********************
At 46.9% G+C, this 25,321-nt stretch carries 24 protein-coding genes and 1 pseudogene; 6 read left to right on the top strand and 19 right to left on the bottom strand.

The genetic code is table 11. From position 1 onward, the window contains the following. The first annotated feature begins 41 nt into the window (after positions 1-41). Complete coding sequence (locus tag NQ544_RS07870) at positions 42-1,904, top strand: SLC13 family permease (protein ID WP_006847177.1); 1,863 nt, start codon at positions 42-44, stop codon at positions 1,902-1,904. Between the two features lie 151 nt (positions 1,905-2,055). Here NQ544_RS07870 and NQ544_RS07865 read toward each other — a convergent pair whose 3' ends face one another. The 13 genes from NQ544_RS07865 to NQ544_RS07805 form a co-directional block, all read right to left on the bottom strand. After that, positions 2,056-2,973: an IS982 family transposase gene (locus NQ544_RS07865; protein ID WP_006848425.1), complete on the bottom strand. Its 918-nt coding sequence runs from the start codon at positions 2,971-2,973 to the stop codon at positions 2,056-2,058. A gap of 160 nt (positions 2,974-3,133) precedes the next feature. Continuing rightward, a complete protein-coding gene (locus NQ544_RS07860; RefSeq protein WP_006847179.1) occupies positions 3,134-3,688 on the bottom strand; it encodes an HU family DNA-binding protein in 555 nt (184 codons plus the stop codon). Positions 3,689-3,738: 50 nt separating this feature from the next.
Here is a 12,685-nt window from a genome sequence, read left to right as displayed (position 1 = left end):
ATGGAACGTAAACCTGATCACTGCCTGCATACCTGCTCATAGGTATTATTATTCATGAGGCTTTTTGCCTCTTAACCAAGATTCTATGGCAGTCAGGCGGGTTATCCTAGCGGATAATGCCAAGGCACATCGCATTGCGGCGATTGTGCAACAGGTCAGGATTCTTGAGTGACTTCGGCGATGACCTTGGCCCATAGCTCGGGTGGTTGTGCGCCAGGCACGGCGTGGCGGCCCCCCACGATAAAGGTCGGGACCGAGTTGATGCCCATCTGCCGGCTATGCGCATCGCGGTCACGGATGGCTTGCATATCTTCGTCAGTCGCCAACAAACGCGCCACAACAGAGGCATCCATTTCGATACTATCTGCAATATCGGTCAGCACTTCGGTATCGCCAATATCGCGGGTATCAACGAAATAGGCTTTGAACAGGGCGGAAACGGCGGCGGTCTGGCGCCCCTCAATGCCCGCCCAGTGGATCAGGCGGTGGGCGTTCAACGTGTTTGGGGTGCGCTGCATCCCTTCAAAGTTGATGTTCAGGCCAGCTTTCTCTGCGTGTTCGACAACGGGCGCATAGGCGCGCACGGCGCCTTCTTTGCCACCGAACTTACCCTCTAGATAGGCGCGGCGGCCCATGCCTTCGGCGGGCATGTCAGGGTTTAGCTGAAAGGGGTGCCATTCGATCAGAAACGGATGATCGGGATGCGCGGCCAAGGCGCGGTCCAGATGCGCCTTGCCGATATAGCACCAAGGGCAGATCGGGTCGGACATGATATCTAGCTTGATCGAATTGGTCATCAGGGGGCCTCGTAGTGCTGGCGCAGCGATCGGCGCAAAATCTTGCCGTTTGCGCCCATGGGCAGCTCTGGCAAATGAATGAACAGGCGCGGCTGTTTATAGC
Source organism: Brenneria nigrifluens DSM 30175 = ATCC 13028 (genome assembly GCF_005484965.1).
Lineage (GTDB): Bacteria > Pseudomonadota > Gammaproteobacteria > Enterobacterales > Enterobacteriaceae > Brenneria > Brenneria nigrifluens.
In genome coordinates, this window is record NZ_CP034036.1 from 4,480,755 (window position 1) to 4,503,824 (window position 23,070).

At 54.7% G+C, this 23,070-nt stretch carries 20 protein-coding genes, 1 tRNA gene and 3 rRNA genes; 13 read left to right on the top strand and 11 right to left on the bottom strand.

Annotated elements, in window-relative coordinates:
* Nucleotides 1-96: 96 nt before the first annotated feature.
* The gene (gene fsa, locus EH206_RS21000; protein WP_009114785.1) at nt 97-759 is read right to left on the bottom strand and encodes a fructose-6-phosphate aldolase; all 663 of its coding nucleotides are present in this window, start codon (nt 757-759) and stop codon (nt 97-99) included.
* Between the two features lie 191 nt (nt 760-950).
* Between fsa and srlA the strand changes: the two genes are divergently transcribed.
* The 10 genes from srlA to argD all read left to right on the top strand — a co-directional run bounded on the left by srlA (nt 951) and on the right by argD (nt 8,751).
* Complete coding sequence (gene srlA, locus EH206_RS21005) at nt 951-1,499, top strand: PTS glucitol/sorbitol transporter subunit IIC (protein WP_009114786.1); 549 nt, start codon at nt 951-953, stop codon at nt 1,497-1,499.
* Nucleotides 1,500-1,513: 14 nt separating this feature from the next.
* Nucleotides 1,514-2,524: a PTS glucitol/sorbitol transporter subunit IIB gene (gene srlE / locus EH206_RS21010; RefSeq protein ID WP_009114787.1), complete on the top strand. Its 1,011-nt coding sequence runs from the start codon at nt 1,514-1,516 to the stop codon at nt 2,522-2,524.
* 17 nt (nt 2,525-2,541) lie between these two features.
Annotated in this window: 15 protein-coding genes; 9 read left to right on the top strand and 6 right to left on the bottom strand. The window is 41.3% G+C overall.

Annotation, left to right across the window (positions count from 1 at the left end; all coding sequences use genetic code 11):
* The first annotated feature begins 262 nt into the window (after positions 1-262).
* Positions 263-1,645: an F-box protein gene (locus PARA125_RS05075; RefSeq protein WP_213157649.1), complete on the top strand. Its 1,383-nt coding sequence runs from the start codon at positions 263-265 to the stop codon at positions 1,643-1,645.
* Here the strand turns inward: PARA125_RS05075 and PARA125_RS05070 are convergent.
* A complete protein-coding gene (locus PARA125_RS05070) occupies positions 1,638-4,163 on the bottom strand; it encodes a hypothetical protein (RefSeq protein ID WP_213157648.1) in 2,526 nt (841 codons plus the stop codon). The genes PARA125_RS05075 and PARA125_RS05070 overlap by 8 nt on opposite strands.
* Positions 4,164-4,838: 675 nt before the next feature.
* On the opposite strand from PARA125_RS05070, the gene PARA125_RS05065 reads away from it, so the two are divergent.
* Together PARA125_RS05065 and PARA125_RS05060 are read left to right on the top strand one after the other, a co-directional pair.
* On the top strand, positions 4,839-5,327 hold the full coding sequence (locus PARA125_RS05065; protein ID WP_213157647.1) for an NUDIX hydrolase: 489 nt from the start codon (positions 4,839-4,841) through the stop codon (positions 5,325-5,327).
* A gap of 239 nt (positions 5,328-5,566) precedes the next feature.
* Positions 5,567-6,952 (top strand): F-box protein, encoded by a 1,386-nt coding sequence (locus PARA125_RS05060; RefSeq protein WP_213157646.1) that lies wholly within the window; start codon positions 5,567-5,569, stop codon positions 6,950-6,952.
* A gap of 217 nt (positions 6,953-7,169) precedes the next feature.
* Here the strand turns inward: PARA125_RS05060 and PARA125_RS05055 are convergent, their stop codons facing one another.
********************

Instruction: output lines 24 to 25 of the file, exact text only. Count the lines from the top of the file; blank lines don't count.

* A complete protein-coding gene (locus PARA125_RS05070) occupies positions 1,638-4,163 on the bottom strand; it encodes a hypothetical protein (RefSeq protein ID WP_213157648.1) in 2,526 nt (841 codons plus the stop codon). The genes PARA125_RS05075 and PARA125_RS05070 overlap by 8 nt on opposite strands.
* Positions 4,164-4,838: 675 nt before the next feature.